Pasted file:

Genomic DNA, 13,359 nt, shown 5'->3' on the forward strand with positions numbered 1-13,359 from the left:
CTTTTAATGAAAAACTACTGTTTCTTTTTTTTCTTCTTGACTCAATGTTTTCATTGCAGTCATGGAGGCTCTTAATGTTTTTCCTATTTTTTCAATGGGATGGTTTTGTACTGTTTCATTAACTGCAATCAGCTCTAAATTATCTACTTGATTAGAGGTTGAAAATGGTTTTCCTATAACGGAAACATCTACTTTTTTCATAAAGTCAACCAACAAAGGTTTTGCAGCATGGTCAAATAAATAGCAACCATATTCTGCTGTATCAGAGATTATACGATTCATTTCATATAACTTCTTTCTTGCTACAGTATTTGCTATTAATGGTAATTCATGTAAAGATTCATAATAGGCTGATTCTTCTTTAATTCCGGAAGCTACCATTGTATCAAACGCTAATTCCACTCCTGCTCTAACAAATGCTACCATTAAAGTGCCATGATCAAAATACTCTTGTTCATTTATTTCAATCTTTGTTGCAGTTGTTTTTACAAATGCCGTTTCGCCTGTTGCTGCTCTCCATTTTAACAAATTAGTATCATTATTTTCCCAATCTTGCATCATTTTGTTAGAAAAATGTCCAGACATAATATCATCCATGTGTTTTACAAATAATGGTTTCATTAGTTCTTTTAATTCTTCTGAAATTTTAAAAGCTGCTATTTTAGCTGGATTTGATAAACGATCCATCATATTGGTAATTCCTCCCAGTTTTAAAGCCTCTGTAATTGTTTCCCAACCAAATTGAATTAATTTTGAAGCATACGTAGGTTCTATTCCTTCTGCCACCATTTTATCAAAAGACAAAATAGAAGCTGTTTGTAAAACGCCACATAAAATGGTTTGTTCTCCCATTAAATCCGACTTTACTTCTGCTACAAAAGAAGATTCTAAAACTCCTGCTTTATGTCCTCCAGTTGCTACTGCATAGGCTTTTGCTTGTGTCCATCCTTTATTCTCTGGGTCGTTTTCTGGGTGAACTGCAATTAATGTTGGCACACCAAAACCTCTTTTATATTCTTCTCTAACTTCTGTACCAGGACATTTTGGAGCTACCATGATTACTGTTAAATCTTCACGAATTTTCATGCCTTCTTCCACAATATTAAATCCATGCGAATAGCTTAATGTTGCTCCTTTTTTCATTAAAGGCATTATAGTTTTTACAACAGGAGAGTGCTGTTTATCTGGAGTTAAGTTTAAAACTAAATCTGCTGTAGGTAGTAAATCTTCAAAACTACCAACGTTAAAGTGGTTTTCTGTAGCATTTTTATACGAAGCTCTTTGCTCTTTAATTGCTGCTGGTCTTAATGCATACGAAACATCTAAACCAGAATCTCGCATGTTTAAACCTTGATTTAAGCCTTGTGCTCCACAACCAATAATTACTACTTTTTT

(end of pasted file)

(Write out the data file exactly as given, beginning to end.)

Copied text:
Genomic DNA, 13,359 nt, shown 5'->3' on the forward strand with positions numbered 1-13,359 from the left:
CTTTTAATGAAAAACTACTGTTTCTTTTTTTTCTTCTTGACTCAATGTTTTCATTGCAGTCATGGAGGCTCTTAATGTTTTTCCTATTTTTTCAATGGGATGGTTTTGTACTGTTTCATTAACTGCAATCAGCTCTAAATTATCTACTTGATTAGAGGTTGAAAATGGTTTTCCTATAACGGAAACATCTACTTTTTTCATAAAGTCAACCAACAAAGGTTTTGCAGCATGGTCAAATAAATAGCAACCATATTCTGCTGTATCAGAGATTATACGATTCATTTCATATAACTTCTTTCTTGCTACAGTATTTGCTATTAATGGTAATTCATGTAAAGATTCATAATAGGCTGATTCTTCTTTAATTCCGGAAGCTACCATTGTATCAAACGCTAATTCCACTCCTGCTCTAACAAATGCTACCATTAAAGTGCCATGATCAAAATACTCTTGTTCATTTATTTCAATCTTTGTTGCAGTTGTTTTTACAAATGCCGTTTCGCCTGTTGCTGCTCTCCATTTTAACAAATTAGTATCATTATTTTCCCAATCTTGCATCATTTTGTTAGAAAAATGTCCAGACATAATATCATCCATGTGTTTTACAAATAATGGTTTCATTAGTTCTTTTAATTCTTCTGAAATTTTAAAAGCTGCTATTTTAGCTGGATTTGATAAACGATCCATCATATTGGTAATTCCTCCCAGTTTTAAAGCCTCTGTAATTGTTTCCCAACCAAATTGAATTAATTTTGAAGCATACGTAGGTTCTATTCCTTCTGCCACCATTTTATCAAAAGACAAAATAGAAGCTGTTTGTAAAACGCCACATAAAATGGTTTGTTCTCCCATTAAATCCGACTTTACTTCTGCTACAAAAGAAGATTCTAAAACTCCTGCTTTATGTCCTCCAGTTGCTACTGCATAGGCTTTTGCTTGTGTCCATCCTTTATTCTCTGGGTCGTTTTCTGGGTGAACTGCAATTAATGTTGGCACACCAAAACCTCTTTTATATTCTTCTCTAACTTCTGTACCAGGACATTTTGGAGCTACCATGATTACTGTTAAATCTTCACGAATTTTCATGCCTTCTTCCACAATATTAAATCCATGCGAATAGCTTAATGTTGCTCCTTTTTTCATTAAAGGCATTATAGTTTTTACAACAGGAGAGTGCTGTTTATCTGGAGTTAAGTTTAAAACTAAATCTGCTGTAGGTAGTAAATCTTCAAAACTACCAACGTTAAAGTGGTTTTCTGTAGCATTTTTATACGAAGCTCTTTGCTCTTTAATTGCTGCTGGTCTTAATGCATACGAAACATCTAAACCAGAATCTCGCATGTTTAAACCTTGATTTAAGCCTTGTGCTCCACAACCAATAATTACTACTTTTTT